There are also fish finders with multiple transducers that can reach both down and on the sides – however, you’ll have to be willing to spend an extra buck or two. Most modern fish finders have specialized transducers whose beams can adjust to meet specific ends.
Logically speaking, without the GPS (global positioning system), you wouldn’t even know where to go looking for the fish. The GPS will basically take information via a satellite, and tell you the exact location so that you always reach your destination.
This is what most would say is the actual fish finder – or at least, that’s what we like to believe. The transducer picks up the data – and the display shows you what the water’s got.
In a way, you could say that the display is the TV and the transducer is the antenna that picks up the channel signal.
The display is also where the menu is, and you can use that part to adjust anything from the frequency to the zoom and the color balance.
So, how does one install a fishfinder? It should be easy – technically.
Figuring out where to mount the transducer is sometimes the most difficult part of installing a fish finder, but also the most important. Depending on the type of mount that you have, you might want to have it done by a professional.
A thru-hull transducer, for instance, has a more intricate wiring and will have you cutting a hole in your boat – so you might want to get some help on that. Ideally, the transducer has to be set on the transom to provide the best reading.
Look for a spot on the hull that is either in contact or completely submerged in water. Since the transducer functions on sound energy, it won’t pick up anything until it actually feels it.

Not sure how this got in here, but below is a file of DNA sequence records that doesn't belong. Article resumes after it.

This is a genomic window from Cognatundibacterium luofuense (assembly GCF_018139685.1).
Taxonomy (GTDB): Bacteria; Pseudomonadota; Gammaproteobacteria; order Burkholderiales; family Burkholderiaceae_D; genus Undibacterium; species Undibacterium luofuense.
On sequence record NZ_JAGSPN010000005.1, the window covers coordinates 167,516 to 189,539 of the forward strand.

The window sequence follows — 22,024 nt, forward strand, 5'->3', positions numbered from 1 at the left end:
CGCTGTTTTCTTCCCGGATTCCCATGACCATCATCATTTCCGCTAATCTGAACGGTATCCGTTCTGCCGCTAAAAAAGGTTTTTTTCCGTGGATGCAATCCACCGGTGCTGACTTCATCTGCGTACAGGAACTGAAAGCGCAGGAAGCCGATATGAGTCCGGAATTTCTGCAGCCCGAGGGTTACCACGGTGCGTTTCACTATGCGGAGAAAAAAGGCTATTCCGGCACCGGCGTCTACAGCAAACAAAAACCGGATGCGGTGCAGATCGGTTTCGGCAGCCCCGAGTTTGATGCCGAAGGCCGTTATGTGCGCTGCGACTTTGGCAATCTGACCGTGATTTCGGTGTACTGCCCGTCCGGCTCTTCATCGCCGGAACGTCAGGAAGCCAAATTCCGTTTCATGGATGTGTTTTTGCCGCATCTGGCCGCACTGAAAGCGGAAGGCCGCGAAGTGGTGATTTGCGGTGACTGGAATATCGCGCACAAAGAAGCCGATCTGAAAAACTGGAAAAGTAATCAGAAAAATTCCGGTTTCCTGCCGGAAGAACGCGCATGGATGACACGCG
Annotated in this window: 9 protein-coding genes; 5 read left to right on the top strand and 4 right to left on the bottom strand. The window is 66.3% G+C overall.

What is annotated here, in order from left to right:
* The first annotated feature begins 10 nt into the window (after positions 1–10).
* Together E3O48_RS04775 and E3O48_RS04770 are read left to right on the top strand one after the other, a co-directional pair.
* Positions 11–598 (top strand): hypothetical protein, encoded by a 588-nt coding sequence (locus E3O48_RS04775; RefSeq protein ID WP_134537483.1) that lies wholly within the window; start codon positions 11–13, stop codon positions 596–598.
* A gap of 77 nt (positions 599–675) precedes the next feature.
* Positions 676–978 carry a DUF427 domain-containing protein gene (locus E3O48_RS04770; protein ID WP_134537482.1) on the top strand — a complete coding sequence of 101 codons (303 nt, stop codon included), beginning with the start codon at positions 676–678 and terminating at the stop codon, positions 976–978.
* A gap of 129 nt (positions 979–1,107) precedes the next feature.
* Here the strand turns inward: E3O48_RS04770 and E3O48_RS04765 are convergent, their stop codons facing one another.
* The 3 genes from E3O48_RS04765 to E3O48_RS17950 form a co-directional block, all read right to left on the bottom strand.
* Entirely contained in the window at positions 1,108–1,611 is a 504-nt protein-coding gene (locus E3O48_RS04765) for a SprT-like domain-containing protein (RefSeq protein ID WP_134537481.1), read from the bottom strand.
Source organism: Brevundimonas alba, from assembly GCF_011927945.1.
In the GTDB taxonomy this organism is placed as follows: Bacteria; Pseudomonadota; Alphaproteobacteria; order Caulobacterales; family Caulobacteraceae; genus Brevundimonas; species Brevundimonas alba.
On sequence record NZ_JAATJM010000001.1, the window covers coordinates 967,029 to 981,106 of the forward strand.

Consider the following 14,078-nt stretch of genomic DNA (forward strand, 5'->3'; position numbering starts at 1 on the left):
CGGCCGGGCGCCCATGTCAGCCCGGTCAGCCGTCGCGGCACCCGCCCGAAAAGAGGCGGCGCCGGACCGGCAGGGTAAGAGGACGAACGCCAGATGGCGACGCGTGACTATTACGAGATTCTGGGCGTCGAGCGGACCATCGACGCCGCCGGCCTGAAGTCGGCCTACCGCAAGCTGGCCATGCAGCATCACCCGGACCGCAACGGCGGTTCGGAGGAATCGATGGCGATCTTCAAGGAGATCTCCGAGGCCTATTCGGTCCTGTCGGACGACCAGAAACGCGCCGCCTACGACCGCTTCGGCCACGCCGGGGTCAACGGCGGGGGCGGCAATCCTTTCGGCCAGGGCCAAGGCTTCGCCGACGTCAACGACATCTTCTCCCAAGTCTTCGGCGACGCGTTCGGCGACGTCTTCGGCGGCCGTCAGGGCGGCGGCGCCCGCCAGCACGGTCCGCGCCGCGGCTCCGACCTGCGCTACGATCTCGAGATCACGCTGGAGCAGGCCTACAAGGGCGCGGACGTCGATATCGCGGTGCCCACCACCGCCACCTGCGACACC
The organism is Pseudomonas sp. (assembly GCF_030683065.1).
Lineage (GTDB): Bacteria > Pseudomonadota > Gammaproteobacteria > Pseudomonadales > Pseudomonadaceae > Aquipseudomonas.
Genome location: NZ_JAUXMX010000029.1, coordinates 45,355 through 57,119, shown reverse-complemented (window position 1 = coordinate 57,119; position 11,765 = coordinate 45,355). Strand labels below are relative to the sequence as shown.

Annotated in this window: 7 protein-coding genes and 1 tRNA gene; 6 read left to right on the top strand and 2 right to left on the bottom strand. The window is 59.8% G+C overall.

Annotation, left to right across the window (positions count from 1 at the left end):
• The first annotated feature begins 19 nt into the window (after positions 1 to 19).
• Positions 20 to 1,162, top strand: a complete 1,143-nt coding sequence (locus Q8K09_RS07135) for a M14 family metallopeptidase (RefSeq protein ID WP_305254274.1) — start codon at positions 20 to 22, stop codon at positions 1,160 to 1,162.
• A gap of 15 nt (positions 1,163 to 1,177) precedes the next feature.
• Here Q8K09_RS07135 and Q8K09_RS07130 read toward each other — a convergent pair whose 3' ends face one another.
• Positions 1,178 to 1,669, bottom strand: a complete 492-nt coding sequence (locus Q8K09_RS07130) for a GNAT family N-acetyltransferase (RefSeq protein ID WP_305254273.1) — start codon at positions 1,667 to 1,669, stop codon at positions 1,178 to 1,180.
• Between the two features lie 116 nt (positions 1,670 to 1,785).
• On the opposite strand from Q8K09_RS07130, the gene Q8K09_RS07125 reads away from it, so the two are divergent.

Also, you might want to make sure that there is no turbulence near the transducer. Mount it as far away from the propeller as possible so that there is no interference with the reading.
Before you mount the actual transducer, you might want to test-run the wires. If you fail to do so and only realize later on that they were not installed correctly, it will be very difficult to get past the sealant without loosening it.
If you see that the wires are too long, do not cut them. It may not affect the way the fish finder works, but it will void your warranty. Simply coil them and hide them somewhere around the main unit, far from the transducer.
Once you found an appropriate place, glue a plastic block to it. This way, you will not have to drill directly into the boat. It’s easier to take off a glued board than to hide a big hole when you no longer need that fish finder.
Fasten the transducer there, mark the holes and then drill the screws in, and make sure that it always stays horizontally.
Once the transducer and the wires have been set in in place, mount the fish finder on the dashboard. Most fish finders arrive with an optional in-dash mount, which you may use to install within the dashboard.
Once everything has been nicely set into place, it’s time to start fishing! If the transducer was mounted properly, then everything should work just fine.
Once you understand how a fish finder works, you will also understand how you have to use it. Fish finders function on sonar technology, using sound waves to show underwater objects.